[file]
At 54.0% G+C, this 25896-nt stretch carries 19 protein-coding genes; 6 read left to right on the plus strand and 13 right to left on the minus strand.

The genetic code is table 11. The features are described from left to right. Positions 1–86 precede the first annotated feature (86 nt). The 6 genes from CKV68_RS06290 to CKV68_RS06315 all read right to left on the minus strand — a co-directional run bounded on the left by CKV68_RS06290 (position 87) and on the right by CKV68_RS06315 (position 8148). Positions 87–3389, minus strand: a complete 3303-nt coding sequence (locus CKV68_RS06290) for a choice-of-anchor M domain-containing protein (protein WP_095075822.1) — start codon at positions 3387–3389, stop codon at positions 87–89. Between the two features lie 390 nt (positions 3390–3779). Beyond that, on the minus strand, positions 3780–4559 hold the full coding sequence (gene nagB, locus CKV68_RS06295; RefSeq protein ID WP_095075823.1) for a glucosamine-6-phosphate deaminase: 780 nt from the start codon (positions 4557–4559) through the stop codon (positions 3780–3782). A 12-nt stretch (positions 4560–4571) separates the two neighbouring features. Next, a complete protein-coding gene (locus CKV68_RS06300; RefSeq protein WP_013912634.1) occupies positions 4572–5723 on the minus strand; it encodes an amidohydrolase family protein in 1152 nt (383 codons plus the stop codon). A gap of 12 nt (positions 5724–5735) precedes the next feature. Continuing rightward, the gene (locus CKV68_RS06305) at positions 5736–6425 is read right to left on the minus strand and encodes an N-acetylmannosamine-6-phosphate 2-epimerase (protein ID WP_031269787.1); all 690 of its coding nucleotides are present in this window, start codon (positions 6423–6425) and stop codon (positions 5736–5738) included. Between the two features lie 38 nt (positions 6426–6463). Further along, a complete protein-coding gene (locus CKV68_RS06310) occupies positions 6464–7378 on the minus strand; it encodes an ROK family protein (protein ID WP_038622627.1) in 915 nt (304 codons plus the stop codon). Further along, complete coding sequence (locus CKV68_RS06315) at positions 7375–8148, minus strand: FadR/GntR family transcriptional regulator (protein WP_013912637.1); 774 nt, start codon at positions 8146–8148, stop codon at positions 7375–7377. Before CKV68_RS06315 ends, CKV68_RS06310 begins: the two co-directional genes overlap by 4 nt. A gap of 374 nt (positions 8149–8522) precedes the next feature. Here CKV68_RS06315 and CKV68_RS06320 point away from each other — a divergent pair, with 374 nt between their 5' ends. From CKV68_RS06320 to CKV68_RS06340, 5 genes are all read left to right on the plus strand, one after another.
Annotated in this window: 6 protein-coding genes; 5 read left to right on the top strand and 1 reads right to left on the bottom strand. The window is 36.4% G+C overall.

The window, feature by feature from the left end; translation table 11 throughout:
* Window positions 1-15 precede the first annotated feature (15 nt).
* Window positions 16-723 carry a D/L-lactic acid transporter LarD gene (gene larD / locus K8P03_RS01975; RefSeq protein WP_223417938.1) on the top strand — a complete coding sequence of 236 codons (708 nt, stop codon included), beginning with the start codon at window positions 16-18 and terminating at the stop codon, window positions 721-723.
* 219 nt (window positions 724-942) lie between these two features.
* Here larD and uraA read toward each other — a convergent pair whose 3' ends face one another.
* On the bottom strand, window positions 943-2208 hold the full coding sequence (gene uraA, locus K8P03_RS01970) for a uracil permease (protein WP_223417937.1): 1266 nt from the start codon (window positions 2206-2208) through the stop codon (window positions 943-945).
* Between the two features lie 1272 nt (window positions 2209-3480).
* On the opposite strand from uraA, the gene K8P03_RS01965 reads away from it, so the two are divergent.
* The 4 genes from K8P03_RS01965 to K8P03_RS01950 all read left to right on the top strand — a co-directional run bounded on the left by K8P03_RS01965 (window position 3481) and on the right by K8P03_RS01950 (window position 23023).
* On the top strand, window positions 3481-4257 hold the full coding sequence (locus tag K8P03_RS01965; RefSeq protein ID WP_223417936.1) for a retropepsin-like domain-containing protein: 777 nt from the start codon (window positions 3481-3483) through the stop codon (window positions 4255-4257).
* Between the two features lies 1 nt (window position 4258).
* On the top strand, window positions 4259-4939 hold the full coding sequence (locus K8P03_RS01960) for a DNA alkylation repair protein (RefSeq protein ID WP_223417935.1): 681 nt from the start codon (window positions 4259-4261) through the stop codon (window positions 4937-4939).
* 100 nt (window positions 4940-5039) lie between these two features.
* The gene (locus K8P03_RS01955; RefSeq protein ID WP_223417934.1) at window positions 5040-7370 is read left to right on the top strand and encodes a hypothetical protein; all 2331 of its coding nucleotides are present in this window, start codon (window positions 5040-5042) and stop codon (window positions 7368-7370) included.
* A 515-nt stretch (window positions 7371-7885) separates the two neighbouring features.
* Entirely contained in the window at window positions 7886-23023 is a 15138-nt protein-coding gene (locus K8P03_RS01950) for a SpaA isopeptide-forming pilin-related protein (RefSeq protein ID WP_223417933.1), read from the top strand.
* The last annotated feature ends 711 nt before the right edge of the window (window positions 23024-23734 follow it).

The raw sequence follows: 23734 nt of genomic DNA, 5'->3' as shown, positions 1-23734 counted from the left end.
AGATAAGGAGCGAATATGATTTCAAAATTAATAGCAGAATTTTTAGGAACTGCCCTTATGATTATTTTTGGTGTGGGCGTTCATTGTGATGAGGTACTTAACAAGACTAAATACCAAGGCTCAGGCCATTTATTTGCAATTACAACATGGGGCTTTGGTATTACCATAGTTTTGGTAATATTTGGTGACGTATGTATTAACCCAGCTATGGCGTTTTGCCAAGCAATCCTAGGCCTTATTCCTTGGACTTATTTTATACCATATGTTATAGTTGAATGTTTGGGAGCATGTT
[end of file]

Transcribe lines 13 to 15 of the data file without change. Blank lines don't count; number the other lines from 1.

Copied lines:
* On the top strand, window positions 3481-4257 hold the full coding sequence (locus tag K8P03_RS01965; RefSeq protein ID WP_223417936.1) for a retropepsin-like domain-containing protein: 777 nt from the start codon (window positions 3481-3483) through the stop codon (window positions 4255-4257).
* Between the two features lies 1 nt (window position 4258).
* On the top strand, window positions 4259-4939 hold the full coding sequence (locus K8P03_RS01960) for a DNA alkylation repair protein (RefSeq protein ID WP_223417935.1): 681 nt from the start codon (window positions 4259-4261) through the stop codon (window positions 4937-4939).